4. The transition piece of claim 1 wherein said plurality of dilution holes have a combined cross-sectional open area of between 2 and 7.5 square in.

5. The transition piece of claim 1 wherein said duct body has a substantially circular cross section at said forward end, and a curved rectilinear shape at said aft end.

6. The transition piece of claim 1 wherein said plurality of dilution holes comprises between 5 and 17 holes having locations selected from any combination of X, Y and Z coordinate sets listed in Table I.

7. The transition piece of claim 6 wherein said plurality of dilution holes comprises 11 dilution holes having locations selected from any combination of X, Y and Z coordinate sets listed in Table I.

8. The transition piece of claim 4 wherein some or all of said plurality of dilution holes have different diameters within a range of from 0.3-1.75 inches.

9. A gas turbine transition piece comprising a duct body having a forward end and an aft end, said body defining an enclosure for confining a flow of combustion products from a combustor to a turbine first stage nozzle; and a plurality of dilution holes formed in said duct body at locations defined by selected sets of X, Y, Z coordinate sets listed in Table I, said X, Y, and Z coordinate sets measured from an origin at a center of an exit plane at said aft end of the transition piece, wherein said duct body has a length of substantially 20 inches, and wherein said plurality of dilution holes have diameters in a range of from 0.3 to 1.75 inches.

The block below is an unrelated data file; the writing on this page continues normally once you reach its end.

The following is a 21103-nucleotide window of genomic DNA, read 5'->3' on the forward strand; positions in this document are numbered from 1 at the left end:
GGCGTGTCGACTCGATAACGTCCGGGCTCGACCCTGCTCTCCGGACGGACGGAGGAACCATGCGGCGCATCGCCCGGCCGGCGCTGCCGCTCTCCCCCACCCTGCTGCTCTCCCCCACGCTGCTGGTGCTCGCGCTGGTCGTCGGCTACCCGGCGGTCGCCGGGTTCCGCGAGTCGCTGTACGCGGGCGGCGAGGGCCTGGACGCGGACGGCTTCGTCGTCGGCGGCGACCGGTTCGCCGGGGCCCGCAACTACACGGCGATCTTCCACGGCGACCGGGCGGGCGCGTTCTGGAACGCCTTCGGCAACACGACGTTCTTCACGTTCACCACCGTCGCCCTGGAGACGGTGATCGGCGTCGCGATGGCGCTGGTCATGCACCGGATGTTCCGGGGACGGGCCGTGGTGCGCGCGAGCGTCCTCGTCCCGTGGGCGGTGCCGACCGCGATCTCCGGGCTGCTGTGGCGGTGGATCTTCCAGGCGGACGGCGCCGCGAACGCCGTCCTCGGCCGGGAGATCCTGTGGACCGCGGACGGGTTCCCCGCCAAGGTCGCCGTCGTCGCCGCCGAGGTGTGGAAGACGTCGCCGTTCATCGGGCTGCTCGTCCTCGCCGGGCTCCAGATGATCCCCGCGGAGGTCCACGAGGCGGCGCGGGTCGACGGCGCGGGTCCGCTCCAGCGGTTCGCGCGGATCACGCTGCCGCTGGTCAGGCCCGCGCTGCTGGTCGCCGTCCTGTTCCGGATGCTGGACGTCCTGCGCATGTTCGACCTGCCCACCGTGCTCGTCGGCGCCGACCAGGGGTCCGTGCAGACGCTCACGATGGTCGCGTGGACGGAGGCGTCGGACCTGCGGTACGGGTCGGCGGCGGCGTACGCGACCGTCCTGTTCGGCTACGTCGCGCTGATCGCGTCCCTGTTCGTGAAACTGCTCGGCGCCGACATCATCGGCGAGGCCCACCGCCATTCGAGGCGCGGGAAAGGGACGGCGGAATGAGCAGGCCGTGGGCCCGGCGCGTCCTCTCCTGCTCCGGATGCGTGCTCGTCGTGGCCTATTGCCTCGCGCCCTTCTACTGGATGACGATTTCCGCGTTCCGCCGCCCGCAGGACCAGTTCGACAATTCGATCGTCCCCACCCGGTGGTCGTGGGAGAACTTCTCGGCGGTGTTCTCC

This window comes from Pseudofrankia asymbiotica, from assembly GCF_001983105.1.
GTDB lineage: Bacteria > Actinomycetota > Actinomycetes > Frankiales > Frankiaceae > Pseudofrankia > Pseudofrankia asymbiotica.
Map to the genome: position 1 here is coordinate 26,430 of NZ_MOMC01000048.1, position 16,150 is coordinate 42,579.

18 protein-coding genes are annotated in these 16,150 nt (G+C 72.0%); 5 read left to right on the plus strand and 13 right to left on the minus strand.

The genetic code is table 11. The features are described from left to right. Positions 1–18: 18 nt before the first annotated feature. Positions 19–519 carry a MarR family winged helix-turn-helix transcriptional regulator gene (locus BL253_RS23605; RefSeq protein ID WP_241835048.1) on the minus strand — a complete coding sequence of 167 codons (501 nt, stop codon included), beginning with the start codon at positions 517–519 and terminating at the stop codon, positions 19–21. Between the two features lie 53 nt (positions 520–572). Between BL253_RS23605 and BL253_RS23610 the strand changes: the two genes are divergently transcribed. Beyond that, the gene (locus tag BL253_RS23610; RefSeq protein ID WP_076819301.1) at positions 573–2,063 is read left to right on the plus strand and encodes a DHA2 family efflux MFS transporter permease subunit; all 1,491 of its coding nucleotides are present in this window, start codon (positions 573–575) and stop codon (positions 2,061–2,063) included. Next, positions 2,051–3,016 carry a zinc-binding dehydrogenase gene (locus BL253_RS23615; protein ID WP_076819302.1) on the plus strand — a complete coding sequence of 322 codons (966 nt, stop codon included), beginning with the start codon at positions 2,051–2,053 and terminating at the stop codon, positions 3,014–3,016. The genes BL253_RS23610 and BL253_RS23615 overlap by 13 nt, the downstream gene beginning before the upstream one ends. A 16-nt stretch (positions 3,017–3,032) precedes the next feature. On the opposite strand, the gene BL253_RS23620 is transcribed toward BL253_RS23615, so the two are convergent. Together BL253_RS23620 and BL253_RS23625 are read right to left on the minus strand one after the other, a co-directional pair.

10. The transition piece of claim 9 wherein said plurality of dilution holes have a combined cross-sectional open area of between 2 and 7.5 square inches.

11. The transition piece of claim 9 wherein said duct body has a substantially circular cross section at said forward end, and a curved rectilinear shape at said aft end.